It took a bit longer than it did with the nine-state E. coli outbreak, but someone's finally hauling Chipotle to court over norovirus in Boston. The mom of a 16-year-old sued the chain yesterday for damages relating to her son's illness, one of around 150 cases reported so far. Their attorney, Bill Marler, is behind several other Chipotle customer lawsuits, and he tells the Globe he's "been in touch" with a few of the Boston College students who got sick (he had 140 to choose from), and expects another round of lawsuits once they're back from winter break.
The Boston-area restaurant is still closed. Health officials paid a visit after illnesses started, and ultimately cited the location for three big violations, including a sick employee being on the job, and failure to cook chicken and beef to the proper temperature.
Co-CEO Steve Ells, meanwhile, continues trying to do his best to keep burrito lovers calm (he wrote a seven-paragraph apology letter that appeared in 60 newspapers this week), but this is proving to be a tough job: On Jim Cramer's CNBC show Mad Money, Ells gave a very unconvincing answer when Cramer asked directly if all these new food-safety precautions are going to make the food taste worse:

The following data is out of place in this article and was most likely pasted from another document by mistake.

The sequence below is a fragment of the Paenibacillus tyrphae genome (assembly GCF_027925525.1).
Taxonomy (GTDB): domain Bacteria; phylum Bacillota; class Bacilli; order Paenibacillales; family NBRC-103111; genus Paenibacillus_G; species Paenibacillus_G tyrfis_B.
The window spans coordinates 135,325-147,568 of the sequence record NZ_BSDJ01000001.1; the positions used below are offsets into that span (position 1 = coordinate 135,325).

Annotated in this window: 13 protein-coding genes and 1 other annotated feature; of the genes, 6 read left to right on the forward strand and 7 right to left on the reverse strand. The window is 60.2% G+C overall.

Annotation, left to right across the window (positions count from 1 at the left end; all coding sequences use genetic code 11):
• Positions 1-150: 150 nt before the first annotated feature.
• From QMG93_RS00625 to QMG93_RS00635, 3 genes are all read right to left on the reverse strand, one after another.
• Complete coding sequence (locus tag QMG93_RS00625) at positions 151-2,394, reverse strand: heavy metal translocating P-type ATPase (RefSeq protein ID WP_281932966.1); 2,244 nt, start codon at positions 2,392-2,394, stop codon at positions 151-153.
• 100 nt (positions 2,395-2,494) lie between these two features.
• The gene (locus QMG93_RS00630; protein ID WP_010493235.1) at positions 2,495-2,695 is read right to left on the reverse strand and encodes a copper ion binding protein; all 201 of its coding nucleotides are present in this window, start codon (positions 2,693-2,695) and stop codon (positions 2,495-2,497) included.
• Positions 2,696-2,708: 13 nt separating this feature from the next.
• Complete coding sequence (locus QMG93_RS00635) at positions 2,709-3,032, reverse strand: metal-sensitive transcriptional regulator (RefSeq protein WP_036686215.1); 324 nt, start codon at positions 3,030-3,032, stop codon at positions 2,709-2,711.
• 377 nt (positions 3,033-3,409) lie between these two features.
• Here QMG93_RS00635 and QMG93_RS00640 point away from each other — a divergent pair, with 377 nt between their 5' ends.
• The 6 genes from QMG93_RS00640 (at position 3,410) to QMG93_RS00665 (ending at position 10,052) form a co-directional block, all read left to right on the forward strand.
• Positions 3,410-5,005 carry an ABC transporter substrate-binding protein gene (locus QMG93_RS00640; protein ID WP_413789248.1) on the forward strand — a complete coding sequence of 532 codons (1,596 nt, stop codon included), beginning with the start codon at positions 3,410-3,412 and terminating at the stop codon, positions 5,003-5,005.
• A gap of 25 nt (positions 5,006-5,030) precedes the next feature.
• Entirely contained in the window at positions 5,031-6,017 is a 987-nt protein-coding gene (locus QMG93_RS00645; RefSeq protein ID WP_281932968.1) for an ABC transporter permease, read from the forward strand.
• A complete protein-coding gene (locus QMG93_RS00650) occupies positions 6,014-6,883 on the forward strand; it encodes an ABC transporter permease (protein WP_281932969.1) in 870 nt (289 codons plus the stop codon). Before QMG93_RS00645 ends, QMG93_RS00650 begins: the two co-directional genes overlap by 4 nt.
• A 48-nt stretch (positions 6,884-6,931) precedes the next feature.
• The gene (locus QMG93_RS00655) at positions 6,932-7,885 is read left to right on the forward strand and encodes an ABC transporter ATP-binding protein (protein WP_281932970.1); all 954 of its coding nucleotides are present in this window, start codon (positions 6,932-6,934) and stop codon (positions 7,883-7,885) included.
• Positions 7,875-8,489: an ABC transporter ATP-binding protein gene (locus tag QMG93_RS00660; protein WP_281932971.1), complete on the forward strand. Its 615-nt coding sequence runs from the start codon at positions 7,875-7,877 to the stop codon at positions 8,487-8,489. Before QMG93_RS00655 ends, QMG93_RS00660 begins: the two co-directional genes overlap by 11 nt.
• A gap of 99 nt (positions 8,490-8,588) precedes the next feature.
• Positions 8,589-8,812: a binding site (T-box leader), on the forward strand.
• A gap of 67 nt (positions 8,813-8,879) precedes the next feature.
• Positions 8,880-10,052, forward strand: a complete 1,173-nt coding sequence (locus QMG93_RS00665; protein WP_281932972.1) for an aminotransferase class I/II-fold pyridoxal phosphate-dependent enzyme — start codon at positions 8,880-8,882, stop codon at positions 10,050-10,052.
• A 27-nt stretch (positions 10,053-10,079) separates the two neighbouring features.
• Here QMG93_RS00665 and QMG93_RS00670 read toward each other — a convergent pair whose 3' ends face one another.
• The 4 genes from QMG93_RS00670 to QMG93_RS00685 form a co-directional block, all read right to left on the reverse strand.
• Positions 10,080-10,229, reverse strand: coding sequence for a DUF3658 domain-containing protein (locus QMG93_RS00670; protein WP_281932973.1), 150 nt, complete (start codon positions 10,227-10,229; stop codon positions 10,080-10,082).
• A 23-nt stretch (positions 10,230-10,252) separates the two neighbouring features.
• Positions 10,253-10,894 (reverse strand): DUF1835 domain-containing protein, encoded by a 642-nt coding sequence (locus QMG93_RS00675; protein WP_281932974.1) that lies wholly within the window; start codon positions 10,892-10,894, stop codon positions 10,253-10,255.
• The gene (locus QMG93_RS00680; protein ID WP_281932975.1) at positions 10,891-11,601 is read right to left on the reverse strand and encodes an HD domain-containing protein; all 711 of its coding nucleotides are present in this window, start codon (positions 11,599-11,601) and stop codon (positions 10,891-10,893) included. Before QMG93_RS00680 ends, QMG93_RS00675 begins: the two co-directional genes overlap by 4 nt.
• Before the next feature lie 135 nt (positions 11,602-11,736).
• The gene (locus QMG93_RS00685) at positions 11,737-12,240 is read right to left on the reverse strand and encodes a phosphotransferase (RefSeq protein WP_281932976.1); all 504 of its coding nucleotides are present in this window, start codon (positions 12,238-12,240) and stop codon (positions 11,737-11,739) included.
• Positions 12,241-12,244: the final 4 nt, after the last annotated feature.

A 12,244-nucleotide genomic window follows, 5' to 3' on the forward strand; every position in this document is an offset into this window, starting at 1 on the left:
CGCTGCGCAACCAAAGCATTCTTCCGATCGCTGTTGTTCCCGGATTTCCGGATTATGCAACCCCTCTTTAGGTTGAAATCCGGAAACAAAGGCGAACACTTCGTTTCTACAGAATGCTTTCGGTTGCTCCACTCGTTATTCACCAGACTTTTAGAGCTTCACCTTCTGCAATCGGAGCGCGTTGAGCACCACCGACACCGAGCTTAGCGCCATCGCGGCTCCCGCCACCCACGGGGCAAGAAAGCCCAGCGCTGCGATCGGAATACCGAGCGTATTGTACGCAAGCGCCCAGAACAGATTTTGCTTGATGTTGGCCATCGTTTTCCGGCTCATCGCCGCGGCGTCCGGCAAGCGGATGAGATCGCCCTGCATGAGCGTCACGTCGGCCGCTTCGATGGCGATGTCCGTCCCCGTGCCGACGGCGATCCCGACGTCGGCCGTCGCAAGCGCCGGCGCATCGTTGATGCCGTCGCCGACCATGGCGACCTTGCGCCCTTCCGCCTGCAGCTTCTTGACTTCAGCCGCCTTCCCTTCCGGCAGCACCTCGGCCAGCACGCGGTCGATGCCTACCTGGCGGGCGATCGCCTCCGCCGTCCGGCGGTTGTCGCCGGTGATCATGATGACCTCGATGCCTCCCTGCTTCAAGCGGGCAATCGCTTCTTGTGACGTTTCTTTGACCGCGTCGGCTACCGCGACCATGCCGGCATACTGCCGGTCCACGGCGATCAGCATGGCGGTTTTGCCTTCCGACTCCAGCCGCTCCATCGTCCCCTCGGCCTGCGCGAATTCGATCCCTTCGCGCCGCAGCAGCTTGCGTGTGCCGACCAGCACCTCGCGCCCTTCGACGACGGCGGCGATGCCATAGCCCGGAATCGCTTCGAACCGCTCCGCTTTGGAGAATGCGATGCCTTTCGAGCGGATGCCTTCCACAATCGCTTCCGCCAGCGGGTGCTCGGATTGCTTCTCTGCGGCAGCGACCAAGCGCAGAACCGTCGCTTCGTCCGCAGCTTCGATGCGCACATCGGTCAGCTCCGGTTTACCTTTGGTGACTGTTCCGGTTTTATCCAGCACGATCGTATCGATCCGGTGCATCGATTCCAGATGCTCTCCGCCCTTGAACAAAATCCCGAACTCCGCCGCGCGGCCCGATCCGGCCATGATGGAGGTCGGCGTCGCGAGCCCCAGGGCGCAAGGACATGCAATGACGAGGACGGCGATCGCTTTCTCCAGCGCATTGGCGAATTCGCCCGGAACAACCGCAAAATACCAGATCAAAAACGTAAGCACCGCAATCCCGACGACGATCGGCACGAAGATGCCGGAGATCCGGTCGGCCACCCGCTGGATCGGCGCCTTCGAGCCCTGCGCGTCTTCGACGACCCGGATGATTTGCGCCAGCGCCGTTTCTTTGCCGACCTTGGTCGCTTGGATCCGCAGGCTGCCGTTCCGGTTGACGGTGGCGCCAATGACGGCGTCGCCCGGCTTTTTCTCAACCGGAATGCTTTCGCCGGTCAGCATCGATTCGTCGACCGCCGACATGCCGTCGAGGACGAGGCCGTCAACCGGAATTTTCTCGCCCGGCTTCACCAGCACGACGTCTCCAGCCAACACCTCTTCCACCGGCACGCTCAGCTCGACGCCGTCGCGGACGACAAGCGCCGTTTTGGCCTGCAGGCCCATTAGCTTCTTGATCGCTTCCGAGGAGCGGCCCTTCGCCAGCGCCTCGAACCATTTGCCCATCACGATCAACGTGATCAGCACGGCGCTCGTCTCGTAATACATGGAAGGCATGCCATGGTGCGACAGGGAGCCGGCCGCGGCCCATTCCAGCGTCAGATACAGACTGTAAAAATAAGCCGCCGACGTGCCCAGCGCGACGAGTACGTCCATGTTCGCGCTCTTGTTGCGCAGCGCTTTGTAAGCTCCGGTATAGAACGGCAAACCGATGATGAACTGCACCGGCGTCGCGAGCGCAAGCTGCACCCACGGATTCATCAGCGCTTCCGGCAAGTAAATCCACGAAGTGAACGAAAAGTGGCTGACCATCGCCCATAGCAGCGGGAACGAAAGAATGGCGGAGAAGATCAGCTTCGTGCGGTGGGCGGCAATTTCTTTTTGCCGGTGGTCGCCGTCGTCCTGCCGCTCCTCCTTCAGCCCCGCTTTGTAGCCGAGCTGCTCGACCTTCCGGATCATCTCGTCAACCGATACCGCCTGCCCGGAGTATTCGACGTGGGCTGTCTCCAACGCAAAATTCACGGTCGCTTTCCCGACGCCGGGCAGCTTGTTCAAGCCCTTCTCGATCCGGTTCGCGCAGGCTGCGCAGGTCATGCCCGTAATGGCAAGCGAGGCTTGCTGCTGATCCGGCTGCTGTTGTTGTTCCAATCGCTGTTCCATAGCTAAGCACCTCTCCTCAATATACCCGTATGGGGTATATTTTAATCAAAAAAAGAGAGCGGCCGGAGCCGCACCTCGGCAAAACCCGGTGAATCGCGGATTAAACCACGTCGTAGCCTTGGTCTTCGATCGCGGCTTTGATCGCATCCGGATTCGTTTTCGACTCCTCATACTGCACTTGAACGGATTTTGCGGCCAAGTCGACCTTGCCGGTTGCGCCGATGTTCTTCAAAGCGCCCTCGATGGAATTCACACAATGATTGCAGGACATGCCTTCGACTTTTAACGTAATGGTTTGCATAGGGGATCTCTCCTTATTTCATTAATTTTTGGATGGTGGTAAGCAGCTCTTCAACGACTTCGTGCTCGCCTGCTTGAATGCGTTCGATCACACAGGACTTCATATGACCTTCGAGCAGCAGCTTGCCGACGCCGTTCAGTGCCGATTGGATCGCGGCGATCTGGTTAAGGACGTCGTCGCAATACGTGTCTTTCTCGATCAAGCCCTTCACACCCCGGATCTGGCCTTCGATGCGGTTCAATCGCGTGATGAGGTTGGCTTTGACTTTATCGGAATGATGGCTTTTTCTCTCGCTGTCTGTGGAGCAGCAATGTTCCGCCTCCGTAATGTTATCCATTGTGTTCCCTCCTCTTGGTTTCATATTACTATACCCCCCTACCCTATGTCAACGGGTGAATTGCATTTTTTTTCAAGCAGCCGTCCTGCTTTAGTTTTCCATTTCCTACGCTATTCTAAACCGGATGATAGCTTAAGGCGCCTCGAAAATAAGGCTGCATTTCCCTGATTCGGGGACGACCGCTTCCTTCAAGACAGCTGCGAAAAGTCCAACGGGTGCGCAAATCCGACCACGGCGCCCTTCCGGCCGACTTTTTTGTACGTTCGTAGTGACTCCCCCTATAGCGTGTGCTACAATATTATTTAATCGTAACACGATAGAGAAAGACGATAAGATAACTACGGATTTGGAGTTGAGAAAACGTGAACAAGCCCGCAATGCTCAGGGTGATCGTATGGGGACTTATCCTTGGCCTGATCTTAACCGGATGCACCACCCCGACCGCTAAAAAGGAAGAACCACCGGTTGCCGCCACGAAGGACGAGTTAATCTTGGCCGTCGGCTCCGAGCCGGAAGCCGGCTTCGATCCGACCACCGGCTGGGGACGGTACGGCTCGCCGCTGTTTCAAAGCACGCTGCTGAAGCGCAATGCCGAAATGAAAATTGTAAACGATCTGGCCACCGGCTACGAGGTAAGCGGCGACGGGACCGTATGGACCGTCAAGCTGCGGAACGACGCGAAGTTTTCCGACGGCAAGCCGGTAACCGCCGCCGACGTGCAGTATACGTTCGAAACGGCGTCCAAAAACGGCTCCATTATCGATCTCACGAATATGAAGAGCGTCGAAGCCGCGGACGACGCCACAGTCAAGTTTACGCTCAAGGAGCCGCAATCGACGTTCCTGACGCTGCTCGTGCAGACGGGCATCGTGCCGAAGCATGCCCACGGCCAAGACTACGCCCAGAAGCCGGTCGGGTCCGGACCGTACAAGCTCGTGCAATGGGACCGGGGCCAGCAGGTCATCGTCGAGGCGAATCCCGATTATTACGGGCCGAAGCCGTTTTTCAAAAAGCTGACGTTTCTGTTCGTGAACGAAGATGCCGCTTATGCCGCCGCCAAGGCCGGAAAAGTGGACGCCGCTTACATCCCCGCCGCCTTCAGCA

Well, Jim, we're committed to food with integrity as much as we ever have been. You know, we're going to layer on this culture of food safety and make sure that we're the safest place to eat. That's priority number one.
And in one last piece of bad news for the chain, there's an updated official count for the Simi Valley, California, norovirus outbreak that preceded Boston's, which was last estimated to be around 100 — and it's way worse than anyone guessed. Ventura County's Environmental Health Division says a total of 234 people got sick. Although, for some perspective, the agency points out that "at least 1500+ entrees were sold each day," so in a way, maybe Chipotle got a little lucky.